Crime – who will fix it?

Barbados Prime Minister Mia Mottley, right, makes a point during a roundtable discussion at the Caricom crime symposium on April 17 at the Hyatt Regency in Port of Spain. Second from left, TT PM Dr Keith Rowley listens attentively. - AYANNA KINSALE
Barbados Prime Minister Mia Mottley, right, makes a point during a roundtable discussion at the Caricom crime symposium on April 17 at the Hyatt Regency in Port of Spain. Second from left, TT PM Dr Keith Rowley listens attentively. - AYANNA KINSALE

“Safe Caribbean” was the hashtag for the Caricom symposium held last week in Port of Spain.

The two-day event brought regional prime ministers and police commissioners together with representatives of relevant state and other organisations to devise workable strategies and solutions for creating a safe Caribbean.

The symposium came hot on the heels of a report in the Ttinidad and Tobago press of the World of Statistics’ (WOS) finding that TT ranks sixth on the list of the world’s most criminal countries. We also rank sixth in the 2023 World Population Review (WPR) of crime rate by country.

Venezuela tops the WOS list, Honduras is fifth, Guyana seventh and Jamaica tenth. So, three of the ten most criminal countries globally are English-speaking Caricom countries. With our two Spanish-speaking neighbours, we comprise half of the most criminal parts of the world.

That is some statistic, especially considering who is in the other half – Papua New Guinea (second), Afghanistan (third), South Africa (fourth) Syria (eight) Somalia (ninth).

That is not good company to be keeping. Those are the really bad kids on the block, nearly all suffering from the ravages of war and dictatorship, chronic underdevelopment and with histories of colonial brutality, national trauma and failed leadership.


Compared to them, there is little in TT’s past that accounts for how we have descended into our present predicament. Along with the rest of the region, TT suffers from the effects of colonisation and our closeness to a superpower, and we have had our particular trials, but nothing as bad as resource-poor Jamaica.

Jamaica was also a victim of the Cold War and the real polarisation of political ideology during the long middle part of the 20th century that pitted political parties and citizens against one another, leading to deepening poverty, enduring violence and mass migration.

There was a huge price to pay for the stance taken by the then Jamaican government of Michael Manley against the US’s not-to-be-denied desire to command those who live in her backyard. We know that the US could bomb a country without a single missile being fired. Fix the price of sugar on the international commodity market and the Jamaican economy would implode. Then flood the country with guns – in fact, all of Central and South America with arms and funding for local contra-armies – and the gullible natives would do the worst to themselves.

Guyana, too, was the site of a war of political ideology that led to years of great darkness and a brain drain from which the country will never recover, not for all the oil reserves in the world.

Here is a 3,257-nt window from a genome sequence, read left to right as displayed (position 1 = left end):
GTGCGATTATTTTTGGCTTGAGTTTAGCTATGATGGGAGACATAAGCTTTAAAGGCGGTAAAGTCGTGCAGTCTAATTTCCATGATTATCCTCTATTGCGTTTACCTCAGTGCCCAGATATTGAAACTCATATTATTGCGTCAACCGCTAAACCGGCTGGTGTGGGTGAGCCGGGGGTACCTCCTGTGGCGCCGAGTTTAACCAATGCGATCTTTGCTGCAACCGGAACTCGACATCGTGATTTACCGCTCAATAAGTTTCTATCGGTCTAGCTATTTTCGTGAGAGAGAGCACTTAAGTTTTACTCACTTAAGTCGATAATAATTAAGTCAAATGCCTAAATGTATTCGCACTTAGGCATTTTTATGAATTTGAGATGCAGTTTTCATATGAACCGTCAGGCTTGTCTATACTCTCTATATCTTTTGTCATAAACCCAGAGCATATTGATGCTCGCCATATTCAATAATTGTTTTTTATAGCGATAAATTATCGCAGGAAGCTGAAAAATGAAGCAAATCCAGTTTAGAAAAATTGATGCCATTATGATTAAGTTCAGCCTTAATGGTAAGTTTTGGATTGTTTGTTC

Until the relatively recent, vast oil discoveries, Guyana was among the poorest countries on the map and looked like a place that time and God had forgotten. Now, it is the fastest growing economy globally. It is underpopulated and has a history of unstable politics, so we can only imagine that keeping the country on the straight and narrow is extremely difficult while the oil extraction rate is unprecedentedly rapid and both Guyanese and foreigners are desperate for a piece of the action. It is easy to imagine Guyana’s criminal ranking rising as a wild west, frontier scenario emerges.

The diverse crime crisis we face regionally was framed at the symposium as a public health issue. It certainly has serious public health repercussions, but in TT’s case, and maybe for other Caribbean countries too, the issue is predominantly a political one – a failure to do the right thing at the right time. The PM said as much in his opening remarks.

Looking at the 15-point plan of action coming out of the wide exchange of ideas on violent crime, it is clear that our leaders have quickened their pace somewhat, although no time lines formed part of the published resolution, which suggests that a sense of urgency still eludes us.

One plan on the table going into the symposium, which did not address corruption per se, was joining Mexico in lobbying the US to control illegal firearms entering the region.

Well, when pigs fly. The US government cannot protect its own people from gun violence because it is beholden to the gun lobby, which is solely interested in profits and uses the constitution to yoke the political parties. That is not a trenchant policy.

Barbados PM Mia Mottley rightly included climate change and pandemics with gun violence among the threats we face. She added the inadequacy of our educational system that will leave us behind and irrelevant.

In TT alone, the terrible harvest of over 40 per cent of students dropping out of school after the pandemic is not one we seem prepared to reap. The meltdown of the criminal justice system in TT and elsewhere is another of the huge problems demanding structural approaches and joined-up thinking.

PM Mottley referenced previous failed attempts to implement instruments created to address the underlying systems failures that lead to inefficiency and criminality.

It is clear that the biggest challenge is getting the politicians to act decisively in the interest of the people.


"Crime – who will fix it?"

More in this section